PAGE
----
The second is an embellishment on the side of a folly at Stowe. It is fairly innocuous, one of several placed around the structure, but getting in low and giving the image a dramatic angle has helped the composition, giving a rather ordinary carved face an ominous form. In post processing, I enhanced the sky to make it more brooding and atmospheric.
The third image is more of an abstract image using the pillars on one of the temple follies to give vertical strength to an otherwise horizontally biased image with the edges of the building, shadows, grass and path. I ensured that three pillars were visible in the image so that it became balanced and didn’t force the eye in an uncomfortable journey around the frame. Showing two pillars, for instance, would have resulted in tension between them and the edges of the frame, making the viewer’s eyes dart back and forth.
I always try to inject some atmosphere into my black and white photographs and the following images taken at Stowe gardens are indicative of how I try to make my photographs more interesting.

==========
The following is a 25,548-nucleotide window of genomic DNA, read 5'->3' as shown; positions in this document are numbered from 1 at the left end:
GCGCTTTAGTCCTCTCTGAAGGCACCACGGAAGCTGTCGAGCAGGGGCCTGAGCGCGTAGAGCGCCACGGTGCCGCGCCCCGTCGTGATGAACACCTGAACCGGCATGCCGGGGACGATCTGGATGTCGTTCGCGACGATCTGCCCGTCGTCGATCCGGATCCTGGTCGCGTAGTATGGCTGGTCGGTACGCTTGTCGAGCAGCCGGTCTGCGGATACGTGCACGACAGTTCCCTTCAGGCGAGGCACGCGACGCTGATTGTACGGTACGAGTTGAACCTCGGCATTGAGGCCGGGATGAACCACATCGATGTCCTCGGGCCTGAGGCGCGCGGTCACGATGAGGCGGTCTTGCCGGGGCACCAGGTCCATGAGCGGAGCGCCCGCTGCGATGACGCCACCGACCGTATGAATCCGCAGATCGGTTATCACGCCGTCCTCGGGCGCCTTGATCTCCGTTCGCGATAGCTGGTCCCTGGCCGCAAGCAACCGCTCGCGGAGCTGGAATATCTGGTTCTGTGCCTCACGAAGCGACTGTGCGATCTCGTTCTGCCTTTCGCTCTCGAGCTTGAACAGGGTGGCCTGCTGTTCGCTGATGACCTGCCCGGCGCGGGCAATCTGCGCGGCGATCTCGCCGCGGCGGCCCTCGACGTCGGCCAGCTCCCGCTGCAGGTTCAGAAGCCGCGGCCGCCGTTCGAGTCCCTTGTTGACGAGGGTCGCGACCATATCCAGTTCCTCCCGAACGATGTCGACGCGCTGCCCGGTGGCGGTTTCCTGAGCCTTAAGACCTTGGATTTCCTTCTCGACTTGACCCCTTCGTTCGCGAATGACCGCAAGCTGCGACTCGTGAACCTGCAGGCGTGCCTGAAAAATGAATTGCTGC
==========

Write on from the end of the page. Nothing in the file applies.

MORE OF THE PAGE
When I’m out on a shoot I tend to see most of the pictures I take as monochrome. I look for texture, tone and shape in order that they will help me make the photograph stand out to the viewer. During processing, I then try to recreate and enhance my vision for the scene as I saw it on location.
The following two photographs were taken with a Nikon D800 and the 24-120mm f/4.0 zoom lens.
The first image of the garden temple is fairly straight forward, but what I liked about the angle from which I was looking at the building was that it gave the impression I had just discovered it in a clearing in a wood. In reality, there was a footpath running in front of it with people walking regularly past.
I waited for a gap in the flow of visitors and knelt down in the grass so that I couldn’t see the path in the viewfinder and then took the picture. This low angle also meant that the temple looked as though it was slowly being overtaken by the undergrowth.
This next picture is of the Palladian Bridge at Stowe. The reflections of the bridge in the water especially the arches and the way they almost seem part of the physical structure really grabbed my attention. Once I had started processing the image, I darkened the clouds a little to add atmosphere and also to keep the viewer’s attention held down onto the bridge.